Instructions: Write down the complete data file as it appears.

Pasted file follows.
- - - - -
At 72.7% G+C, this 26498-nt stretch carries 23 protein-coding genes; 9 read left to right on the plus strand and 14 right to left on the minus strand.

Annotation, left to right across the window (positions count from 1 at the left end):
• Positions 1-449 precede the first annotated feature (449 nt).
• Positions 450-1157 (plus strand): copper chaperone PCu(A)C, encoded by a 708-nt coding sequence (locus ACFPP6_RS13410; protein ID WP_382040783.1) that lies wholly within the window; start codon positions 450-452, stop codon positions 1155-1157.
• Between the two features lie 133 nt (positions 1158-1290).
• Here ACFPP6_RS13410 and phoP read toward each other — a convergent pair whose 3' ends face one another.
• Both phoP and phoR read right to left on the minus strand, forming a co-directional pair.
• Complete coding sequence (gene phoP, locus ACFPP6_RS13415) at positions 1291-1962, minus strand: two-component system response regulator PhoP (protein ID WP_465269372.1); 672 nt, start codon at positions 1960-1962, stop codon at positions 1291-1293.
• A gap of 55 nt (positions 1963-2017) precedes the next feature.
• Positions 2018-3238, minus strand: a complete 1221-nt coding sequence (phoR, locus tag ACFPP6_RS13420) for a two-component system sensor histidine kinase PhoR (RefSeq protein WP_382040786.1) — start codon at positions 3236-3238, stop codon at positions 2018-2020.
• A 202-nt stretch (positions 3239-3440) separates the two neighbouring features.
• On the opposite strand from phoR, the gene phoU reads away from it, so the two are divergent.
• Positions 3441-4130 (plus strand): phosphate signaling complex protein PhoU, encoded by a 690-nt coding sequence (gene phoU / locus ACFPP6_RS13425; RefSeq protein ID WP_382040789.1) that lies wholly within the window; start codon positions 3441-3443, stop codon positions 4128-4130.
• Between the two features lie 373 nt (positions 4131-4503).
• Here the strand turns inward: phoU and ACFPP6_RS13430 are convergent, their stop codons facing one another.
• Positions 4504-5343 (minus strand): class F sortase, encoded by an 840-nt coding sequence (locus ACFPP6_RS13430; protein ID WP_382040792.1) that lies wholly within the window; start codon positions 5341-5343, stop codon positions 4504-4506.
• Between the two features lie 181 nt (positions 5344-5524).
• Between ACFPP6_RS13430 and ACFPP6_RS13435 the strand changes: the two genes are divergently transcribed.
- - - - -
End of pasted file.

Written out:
At 72.7% G+C, this 26498-nt stretch carries 23 protein-coding genes; 9 read left to right on the plus strand and 14 right to left on the minus strand.

Annotation, left to right across the window (positions count from 1 at the left end):
• Positions 1-449 precede the first annotated feature (449 nt).
• Positions 450-1157 (plus strand): copper chaperone PCu(A)C, encoded by a 708-nt coding sequence (locus ACFPP6_RS13410; protein ID WP_382040783.1) that lies wholly within the window; start codon positions 450-452, stop codon positions 1155-1157.
• Between the two features lie 133 nt (positions 1158-1290).
• Here ACFPP6_RS13410 and phoP read toward each other — a convergent pair whose 3' ends face one another.
• Both phoP and phoR read right to left on the minus strand, forming a co-directional pair.
• Complete coding sequence (gene phoP, locus ACFPP6_RS13415) at positions 1291-1962, minus strand: two-component system response regulator PhoP (protein ID WP_465269372.1); 672 nt, start codon at positions 1960-1962, stop codon at positions 1291-1293.
• A gap of 55 nt (positions 1963-2017) precedes the next feature.
• Positions 2018-3238, minus strand: a complete 1221-nt coding sequence (phoR, locus tag ACFPP6_RS13420) for a two-component system sensor histidine kinase PhoR (RefSeq protein WP_382040786.1) — start codon at positions 3236-3238, stop codon at positions 2018-2020.
• A 202-nt stretch (positions 3239-3440) separates the two neighbouring features.
• On the opposite strand from phoR, the gene phoU reads away from it, so the two are divergent.
• Positions 3441-4130 (plus strand): phosphate signaling complex protein PhoU, encoded by a 690-nt coding sequence (gene phoU / locus ACFPP6_RS13425; RefSeq protein ID WP_382040789.1) that lies wholly within the window; start codon positions 3441-3443, stop codon positions 4128-4130.
• Between the two features lie 373 nt (positions 4131-4503).
• Here the strand turns inward: phoU and ACFPP6_RS13430 are convergent, their stop codons facing one another.
• Positions 4504-5343 (minus strand): class F sortase, encoded by an 840-nt coding sequence (locus ACFPP6_RS13430; protein ID WP_382040792.1) that lies wholly within the window; start codon positions 5341-5343, stop codon positions 4504-4506.
• Between the two features lie 181 nt (positions 5344-5524).
• Between ACFPP6_RS13430 and ACFPP6_RS13435 the strand changes: the two genes are divergently transcribed.